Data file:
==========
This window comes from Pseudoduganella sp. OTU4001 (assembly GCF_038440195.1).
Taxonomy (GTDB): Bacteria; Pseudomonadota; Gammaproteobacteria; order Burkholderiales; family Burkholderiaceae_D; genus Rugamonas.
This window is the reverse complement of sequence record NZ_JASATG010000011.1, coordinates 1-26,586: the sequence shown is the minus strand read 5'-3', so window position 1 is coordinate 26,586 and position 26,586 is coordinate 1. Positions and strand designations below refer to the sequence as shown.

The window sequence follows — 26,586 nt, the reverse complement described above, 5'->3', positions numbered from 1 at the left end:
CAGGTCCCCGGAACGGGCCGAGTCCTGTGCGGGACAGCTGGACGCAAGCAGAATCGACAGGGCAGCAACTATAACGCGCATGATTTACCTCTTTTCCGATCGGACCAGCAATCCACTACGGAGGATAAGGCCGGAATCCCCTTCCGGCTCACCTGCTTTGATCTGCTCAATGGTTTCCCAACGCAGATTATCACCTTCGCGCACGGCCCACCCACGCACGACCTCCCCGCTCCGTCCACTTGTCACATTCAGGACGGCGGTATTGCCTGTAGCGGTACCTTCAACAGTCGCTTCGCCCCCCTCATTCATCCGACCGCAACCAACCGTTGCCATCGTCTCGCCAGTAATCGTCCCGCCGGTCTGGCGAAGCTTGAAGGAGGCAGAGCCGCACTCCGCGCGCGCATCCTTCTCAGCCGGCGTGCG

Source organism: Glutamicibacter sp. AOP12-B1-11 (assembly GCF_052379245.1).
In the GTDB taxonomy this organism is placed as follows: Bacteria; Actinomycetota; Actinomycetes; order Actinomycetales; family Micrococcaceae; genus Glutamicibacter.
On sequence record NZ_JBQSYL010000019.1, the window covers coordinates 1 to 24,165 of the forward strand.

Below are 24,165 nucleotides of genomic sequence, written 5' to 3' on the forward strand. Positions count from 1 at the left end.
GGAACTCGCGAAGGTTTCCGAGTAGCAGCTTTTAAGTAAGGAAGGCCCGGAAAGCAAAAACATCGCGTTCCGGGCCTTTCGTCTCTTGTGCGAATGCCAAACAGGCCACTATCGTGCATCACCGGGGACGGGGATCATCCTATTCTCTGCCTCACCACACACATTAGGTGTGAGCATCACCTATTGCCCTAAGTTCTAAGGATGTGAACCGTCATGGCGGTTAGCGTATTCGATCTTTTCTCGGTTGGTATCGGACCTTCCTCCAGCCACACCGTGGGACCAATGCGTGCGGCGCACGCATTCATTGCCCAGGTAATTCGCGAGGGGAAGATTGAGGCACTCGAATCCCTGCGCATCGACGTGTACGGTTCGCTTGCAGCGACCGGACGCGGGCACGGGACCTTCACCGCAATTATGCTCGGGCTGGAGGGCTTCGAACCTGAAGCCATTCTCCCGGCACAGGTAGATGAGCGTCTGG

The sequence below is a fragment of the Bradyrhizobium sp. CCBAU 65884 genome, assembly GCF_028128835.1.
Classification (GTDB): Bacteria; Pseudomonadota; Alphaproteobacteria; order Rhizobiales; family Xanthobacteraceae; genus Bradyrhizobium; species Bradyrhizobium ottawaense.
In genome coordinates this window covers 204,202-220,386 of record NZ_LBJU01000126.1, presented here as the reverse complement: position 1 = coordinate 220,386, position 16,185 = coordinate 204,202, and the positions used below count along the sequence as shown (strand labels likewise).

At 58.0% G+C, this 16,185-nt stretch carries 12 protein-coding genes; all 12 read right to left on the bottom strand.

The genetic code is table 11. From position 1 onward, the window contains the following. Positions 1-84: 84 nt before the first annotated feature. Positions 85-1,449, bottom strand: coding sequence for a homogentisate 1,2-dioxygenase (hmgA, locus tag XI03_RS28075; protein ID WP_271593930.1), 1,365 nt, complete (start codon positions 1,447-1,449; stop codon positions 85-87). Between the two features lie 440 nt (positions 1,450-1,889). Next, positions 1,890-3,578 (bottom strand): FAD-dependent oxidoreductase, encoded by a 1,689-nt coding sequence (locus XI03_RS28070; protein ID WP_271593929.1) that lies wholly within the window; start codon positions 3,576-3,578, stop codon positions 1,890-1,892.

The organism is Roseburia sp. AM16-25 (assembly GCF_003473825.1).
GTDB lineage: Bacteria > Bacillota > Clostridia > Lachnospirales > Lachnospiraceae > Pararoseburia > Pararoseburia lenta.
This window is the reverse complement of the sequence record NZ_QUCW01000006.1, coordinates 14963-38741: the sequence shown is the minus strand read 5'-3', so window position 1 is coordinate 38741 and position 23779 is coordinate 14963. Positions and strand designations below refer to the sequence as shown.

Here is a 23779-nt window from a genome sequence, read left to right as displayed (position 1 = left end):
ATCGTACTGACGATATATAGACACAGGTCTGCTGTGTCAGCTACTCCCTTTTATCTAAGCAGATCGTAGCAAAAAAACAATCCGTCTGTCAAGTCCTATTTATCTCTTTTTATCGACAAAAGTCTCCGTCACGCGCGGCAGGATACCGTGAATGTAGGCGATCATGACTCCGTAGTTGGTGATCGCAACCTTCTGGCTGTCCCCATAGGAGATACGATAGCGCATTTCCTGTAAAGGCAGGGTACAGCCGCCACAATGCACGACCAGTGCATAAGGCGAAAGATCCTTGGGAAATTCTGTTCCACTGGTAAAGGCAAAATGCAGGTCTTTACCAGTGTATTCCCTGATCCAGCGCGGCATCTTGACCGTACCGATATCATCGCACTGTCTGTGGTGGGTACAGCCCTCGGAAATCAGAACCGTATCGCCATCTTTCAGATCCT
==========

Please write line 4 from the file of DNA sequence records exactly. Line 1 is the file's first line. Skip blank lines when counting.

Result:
The window sequence follows — 26,586 nt, the reverse complement described above, 5'->3', positions numbered from 1 at the left end: